Israel, Egypt further sideline the US
The warming ties between the leaders of Egypt and Israel come as no surprise to close watchers of the region but what is striking is how boldly Egyptian President Abdel Fattah al-Sisi and Israeli Prime Minister Binyamin Netanyahu have acted in going public with their close cooperation.
“Either we hang together or we are all hanged separately,” Benjamin Franklin is reputed to have said in the debate over declaring American independence in 1776. Today, Franklin’s insight explains the strategic logic driving the remarkable Israel-Egypt relationship.
Both countries share the same deadly enemy — the Islamic State (ISIS) affiliates seeking to wreak havoc in the Sinai peninsula. Sinai terrorists have taken advantage of the hitherto highly successful demilitarisation provisions of the 1979 Israel-Egypt Peace treaty to establish themselves.
Cairo and Tel Aviv also share real alarm — and with good reason — at the surge in Iran’s power in the region made possible by Russia’s successful military intervention on President Bashar Assad’s behalf in the Syrian war and by US Secretary of State John Kerry’s witless freeing of tens of billions in frozen Iranian assets as a central component of the P5+1 nuclear agreement.
In addition, Sisi’s key strategic ally has always been Saudi Arabia and the Saudis and Israel have quietly worked together against the same enemies threatening them both over the past dozen years.
Riyadh may be understandably concerned that having Egyptian leaders visit Israel and having Netanyahu and his people openly praise Sisi too much could play into the hands of the Egyptian leader’s enemies but they hate him so much that all concerned probably rightly reckon it makes little difference.
Egypt’s increasingly open relationship with the Israelis is also very good news for Palestinians. It has been all too clear that US President Barack Obama would not do much to advance or resuscitate the peace process or bring any implementation of the late Saudi King Abdullah’s 2003 peace plan any closer to reality.
However, Sisi might.
First, the Egyptian leader is genuinely eager to advance the peace process both for the sake of the Palestinians and to undermine Palestinian support for ISIS in Sinai.
Second, making progress on behalf of the Palestinians would be popular with his public at home.
Third, Netanyahu and his hard-line Defence Minister Avigdor Lieberman will make no concessions or deals with anyone they do not trust, such as Obama and Kerry. However, Sisi has consistently delivered security cooperation for them in the highest degree since taking power. He is a far more credible figure to suggest some practical and constructive progress.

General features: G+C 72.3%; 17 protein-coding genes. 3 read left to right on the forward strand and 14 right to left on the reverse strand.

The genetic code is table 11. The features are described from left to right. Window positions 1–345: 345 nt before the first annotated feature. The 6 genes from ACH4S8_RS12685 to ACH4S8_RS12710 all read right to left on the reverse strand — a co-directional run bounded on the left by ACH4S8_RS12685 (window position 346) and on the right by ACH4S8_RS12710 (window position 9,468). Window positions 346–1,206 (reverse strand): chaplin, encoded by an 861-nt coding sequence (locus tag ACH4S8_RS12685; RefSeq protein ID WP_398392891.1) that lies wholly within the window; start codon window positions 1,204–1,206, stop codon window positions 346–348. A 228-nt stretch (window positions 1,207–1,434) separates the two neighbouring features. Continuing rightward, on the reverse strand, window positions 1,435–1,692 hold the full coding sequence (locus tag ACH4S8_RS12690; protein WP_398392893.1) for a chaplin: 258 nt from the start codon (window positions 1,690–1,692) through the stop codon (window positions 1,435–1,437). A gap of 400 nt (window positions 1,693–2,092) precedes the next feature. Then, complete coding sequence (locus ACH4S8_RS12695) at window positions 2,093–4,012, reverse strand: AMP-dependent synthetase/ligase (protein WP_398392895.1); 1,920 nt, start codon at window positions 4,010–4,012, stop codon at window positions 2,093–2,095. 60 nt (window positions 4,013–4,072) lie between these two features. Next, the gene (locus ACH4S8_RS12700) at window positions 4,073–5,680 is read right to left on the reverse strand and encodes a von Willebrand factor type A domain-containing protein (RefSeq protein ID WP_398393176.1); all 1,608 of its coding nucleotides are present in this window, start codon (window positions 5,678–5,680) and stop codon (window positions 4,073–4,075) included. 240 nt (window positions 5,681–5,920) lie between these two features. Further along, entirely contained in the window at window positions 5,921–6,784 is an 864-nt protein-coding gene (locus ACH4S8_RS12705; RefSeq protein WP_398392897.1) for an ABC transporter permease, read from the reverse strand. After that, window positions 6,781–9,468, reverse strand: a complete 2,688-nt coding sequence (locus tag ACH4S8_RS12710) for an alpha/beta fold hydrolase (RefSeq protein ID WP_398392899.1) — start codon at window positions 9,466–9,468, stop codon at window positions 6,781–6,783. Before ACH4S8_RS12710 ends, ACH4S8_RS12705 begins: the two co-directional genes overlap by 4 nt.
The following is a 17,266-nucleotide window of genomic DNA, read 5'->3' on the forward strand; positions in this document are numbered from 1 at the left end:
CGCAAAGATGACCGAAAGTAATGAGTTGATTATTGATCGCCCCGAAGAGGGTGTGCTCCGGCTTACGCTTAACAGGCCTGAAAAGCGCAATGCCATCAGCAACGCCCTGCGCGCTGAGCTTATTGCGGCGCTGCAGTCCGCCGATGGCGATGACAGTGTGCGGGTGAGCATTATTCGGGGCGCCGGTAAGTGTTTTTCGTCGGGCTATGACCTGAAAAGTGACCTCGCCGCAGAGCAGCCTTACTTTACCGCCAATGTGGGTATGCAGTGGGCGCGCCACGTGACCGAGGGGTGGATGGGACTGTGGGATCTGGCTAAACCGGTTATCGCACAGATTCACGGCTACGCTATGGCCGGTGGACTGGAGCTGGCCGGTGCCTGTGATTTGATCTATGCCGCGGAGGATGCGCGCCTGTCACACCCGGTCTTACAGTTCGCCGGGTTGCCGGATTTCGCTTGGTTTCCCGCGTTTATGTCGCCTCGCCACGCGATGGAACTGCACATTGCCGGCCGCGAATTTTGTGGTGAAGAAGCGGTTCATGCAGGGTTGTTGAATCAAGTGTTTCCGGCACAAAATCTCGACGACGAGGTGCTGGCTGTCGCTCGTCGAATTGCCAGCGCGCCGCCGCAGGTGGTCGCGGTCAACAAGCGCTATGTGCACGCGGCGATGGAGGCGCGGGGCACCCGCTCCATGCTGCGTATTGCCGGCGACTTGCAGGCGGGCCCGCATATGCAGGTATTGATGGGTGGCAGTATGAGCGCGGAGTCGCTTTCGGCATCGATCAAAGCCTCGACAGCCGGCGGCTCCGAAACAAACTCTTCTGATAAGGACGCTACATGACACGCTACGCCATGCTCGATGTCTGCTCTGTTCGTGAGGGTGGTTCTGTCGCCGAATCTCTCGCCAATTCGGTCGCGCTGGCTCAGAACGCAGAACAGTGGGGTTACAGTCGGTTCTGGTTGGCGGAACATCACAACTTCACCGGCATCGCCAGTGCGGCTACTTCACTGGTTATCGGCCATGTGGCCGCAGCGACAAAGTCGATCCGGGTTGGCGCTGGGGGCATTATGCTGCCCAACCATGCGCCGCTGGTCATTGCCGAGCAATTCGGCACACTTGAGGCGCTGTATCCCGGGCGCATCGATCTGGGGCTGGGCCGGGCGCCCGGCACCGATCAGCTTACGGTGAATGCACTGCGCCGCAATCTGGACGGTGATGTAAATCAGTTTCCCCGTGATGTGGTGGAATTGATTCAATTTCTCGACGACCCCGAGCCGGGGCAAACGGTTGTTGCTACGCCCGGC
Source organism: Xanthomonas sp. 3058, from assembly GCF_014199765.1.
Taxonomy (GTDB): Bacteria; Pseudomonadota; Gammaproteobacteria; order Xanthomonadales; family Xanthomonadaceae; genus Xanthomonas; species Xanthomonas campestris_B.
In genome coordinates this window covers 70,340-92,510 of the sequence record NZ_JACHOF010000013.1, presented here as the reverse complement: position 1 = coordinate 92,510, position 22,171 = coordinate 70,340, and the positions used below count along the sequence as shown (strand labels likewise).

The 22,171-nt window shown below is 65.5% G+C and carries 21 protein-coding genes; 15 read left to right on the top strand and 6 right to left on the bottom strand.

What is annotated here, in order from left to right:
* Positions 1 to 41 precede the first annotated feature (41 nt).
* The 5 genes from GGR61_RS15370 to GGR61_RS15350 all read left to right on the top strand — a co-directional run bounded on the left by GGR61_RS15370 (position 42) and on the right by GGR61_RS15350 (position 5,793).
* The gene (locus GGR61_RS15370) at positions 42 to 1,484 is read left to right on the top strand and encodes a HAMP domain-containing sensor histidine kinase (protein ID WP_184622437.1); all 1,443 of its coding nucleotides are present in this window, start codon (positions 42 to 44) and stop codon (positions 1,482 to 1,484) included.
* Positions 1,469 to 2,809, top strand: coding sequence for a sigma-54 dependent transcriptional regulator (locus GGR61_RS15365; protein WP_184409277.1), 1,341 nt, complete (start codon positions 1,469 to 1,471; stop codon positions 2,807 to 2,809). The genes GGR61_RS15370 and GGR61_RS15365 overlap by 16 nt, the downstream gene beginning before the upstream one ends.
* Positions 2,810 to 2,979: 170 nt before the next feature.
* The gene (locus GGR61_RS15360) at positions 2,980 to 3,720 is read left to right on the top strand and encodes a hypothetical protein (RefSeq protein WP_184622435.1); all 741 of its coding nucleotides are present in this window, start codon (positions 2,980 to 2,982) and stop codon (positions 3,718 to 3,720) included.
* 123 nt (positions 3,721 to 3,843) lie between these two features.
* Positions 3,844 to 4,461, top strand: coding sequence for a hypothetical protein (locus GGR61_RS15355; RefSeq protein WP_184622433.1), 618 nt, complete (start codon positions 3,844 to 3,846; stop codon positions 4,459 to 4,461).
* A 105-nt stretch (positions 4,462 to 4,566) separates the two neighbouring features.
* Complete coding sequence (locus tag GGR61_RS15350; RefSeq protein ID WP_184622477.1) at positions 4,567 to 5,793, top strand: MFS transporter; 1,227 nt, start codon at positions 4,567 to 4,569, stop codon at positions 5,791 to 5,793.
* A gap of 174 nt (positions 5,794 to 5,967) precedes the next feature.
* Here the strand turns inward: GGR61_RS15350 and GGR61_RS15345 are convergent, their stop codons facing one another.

Finally, in terms of their strategic assessments and philosophies of national security and foreign policy, Sisi and Netanyahu are cut from, if not the same, then similar cloth: They are tough and cautious patriots. They take the revolutionary dangers facing their two countries very seriously.
Neither leader is an isolationist. Both of them recognise the need for regional security cutting across the boundaries of faith, race and ideology.
And neither of them trust or truly respect the current US administration in Washington as far as they can throw it.
Make no mistake, Sisi never forgets for one second that Obama and his first secretary of State Hillary Clinton eagerly encouraged the toppling and shameful humiliation of Egyptian president Hosni Mubarak in the widespread “Arab spring” protests of 2011.
The Egyptian leader also remembers clearly that the Obama-Clinton policies opened the way for the mercifully brief period of rule under president Muhammad Morsi.
Sisi understands clearly that while aid from the United States continues, Clinton will have to do a lot of heavy lifting if she is elected president to assure him that she will not recklessly support extreme, nihilistic forces posing as democrats or religious idealists again.
Finally, regardless of what Obama and Clinton do or do not do in the coming months, the growing Israel-Egypt ties like the increasingly activist Saudi role in Yemen and Syria are signs of the increased willingness of America’s traditional allies in the region to carve out their own relationships and futures, filling the vacuum in leadership that Washington has so conspicuously vacated.